6 Things Not To Say To Single People, Because Please, We’re So Tired

All right, y’all, honesty hour! I’ve been single for a long, long time. I’m usually the fifth wheel on group outings, I never get a plus one to weddings, and I’ve mastered the art of Tinder and all its dating app counterparts. None of these are things that bother me. I don’t mind being single and I’ve actually grown quite fond of my own company, but people who don’t know this about me often forget the things not to say to single people, and that's when my singledom starts to get to me. Not when I think about being single myself, but when other people point out the “negatives” to me. Like, OK, yes, I definitely want to hear about how my life would be so much more “fulfilling” if I had a boyfriend to buy me things! It’s my favorite thing to talk about, keep it coming!

Real talk though, no one likes to hear unsolicited criticism about their lifestyle, no matter what it is. Thankfully, we’re living in a mostly woke society where independence and singledom is not frowned upon (a concept!), but regardless, some people think it’s their place — no, their duty! — to tell you why you’re doing everything wrong and why they’re perfectly qualified to tell you how to fix it. Thank you, thrice-divorced Aunt Mary, for feeling the need to tell me exactly how to keep a man and why what I’m doing (even when I’m doing nothing!) is wrong, all wrong. Will be sure to remember that next time I swipe right!

If you’re reading this, in a relationship, and thinking, “Hmm, maybe I am too hard on [insert single friend’s name here],” then you’ve come to the right place. Think about the following, all-too-common tidbits of “advice” that you might be giving your single friends, that they honestly, probably, just don’t need or want. And if you are that single friend, then just laugh-cry with me at all the dumb things we hear on the reg.

“You’re in prime baby-making time!”

Sorry! I was under the impression that prime baby-making time was when I was ready to make said baby? Also, why do I need to be in a relationship to make a baby? What if I want to raise a baby by myself? Also, women can get pregnant well into their 40s! This comment also makes the assumption that I want a baby, which a lot of people don't!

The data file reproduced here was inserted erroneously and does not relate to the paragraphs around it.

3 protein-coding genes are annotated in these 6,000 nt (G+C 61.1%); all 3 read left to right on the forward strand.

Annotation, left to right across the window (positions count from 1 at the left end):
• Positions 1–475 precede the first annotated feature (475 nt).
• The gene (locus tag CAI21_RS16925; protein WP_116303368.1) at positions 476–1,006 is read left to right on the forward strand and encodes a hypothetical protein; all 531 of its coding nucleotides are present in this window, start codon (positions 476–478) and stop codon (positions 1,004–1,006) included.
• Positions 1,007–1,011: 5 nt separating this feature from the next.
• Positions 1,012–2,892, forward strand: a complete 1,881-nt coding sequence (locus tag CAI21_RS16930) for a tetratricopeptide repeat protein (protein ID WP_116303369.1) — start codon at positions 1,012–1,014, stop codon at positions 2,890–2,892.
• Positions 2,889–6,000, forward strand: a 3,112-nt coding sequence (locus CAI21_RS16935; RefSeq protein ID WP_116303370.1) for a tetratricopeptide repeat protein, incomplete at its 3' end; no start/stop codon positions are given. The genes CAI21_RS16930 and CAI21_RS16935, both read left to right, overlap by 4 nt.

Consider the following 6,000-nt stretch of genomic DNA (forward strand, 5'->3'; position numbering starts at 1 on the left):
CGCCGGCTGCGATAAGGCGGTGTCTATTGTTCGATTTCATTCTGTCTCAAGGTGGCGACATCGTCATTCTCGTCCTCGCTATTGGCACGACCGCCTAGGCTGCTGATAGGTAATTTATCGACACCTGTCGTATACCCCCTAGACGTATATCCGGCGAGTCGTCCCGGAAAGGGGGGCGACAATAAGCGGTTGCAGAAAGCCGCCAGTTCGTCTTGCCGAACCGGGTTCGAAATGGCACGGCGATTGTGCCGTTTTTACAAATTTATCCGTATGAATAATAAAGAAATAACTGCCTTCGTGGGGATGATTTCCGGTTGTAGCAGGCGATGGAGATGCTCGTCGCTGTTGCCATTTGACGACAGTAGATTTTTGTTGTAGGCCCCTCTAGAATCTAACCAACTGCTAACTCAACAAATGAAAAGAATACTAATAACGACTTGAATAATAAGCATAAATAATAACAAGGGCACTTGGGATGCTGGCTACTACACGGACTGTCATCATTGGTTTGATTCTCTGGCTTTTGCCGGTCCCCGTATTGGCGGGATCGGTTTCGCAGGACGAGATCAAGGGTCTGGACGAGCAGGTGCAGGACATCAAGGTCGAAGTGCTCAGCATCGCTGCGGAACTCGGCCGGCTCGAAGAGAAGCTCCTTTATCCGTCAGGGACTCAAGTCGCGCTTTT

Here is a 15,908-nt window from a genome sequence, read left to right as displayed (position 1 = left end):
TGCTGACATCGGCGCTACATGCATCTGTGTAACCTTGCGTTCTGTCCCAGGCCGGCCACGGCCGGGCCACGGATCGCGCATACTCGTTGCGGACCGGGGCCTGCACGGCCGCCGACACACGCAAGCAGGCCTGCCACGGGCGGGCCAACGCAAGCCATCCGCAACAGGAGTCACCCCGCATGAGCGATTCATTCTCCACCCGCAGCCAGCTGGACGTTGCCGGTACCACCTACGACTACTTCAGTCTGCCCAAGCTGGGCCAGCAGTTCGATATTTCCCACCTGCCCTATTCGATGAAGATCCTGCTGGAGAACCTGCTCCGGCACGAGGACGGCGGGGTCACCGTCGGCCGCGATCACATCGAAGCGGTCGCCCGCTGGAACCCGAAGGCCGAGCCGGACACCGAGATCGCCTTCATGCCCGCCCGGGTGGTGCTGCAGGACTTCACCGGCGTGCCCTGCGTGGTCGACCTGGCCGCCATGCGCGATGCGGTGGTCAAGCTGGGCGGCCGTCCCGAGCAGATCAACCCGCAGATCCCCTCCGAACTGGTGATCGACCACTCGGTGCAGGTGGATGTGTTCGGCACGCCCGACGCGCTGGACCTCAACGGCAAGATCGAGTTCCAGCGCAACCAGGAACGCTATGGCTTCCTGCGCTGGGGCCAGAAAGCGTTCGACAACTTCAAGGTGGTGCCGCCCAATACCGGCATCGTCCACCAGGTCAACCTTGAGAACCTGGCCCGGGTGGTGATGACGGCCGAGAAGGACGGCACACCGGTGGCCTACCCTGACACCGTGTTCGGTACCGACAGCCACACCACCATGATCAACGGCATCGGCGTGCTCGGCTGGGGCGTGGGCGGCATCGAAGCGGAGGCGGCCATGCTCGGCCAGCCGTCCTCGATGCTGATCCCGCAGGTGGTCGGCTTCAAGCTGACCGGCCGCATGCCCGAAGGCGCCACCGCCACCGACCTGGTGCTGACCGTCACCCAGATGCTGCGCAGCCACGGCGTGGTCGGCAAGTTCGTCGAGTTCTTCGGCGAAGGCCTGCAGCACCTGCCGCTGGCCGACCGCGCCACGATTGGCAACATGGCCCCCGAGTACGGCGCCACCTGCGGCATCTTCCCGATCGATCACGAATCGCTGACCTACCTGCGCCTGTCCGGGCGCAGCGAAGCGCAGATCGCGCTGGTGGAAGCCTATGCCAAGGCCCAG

There are several other things I want to do with my life before I have to completely devote it to a small child. This is just such an irrelevant thing to say to someone who’s single. It’s such an irrelevant thing to say to anyone, really!

“Get a boyfriend/girlfriend/SO, so we can double date!”

Oh, so that’s… that’s the only reason? Got it. Cool! Will, thanks.

No but actually, this is so selfish, even if you say it jokingly. It simultaneously rubs it in your single friend’s face that they are single, and you are not. (You know, in case they missed it.) Yes, I will get a significant other *just* for the sole purpose of double dating with you (which already sounds like a nightmare even if I did have someone to bring) so… hard pass.

“I’d invite you, but it’s only couples.”

You guys, this is so mean. I really can’t make this sh*t up. Once in a while, someone will tell you about all their amazing weekend plans, or about the fun party they’re going to that night, and they’ll hype it up until you start to really actually want to go, only to pull a, “You should totally come but you’ll probably be the only single person there and totally hate it!” What they really means is, “If you come, you’ll stick out like a sore thumb and there will be no one there for you to flirt with so, like, stay home, but I’m going to tell you how excited I am about it anyways!” Love this! It’s my favorite, favorite thing!

“You just have to find someone like my partner! They are so good to me.”

When talking to my friends about my dating qualms, nine times out of 10, I’m venting. Maybe I’m looking for informed advice. But chances are I’m already upset about something, so I really don’t need to hear about how your partner is so perfect. That’s probably, like, the exact opposite of what I need to hear. In what actual world is that something that’s supposed to comfort me? This is just so beyond me. Please do not say this ever.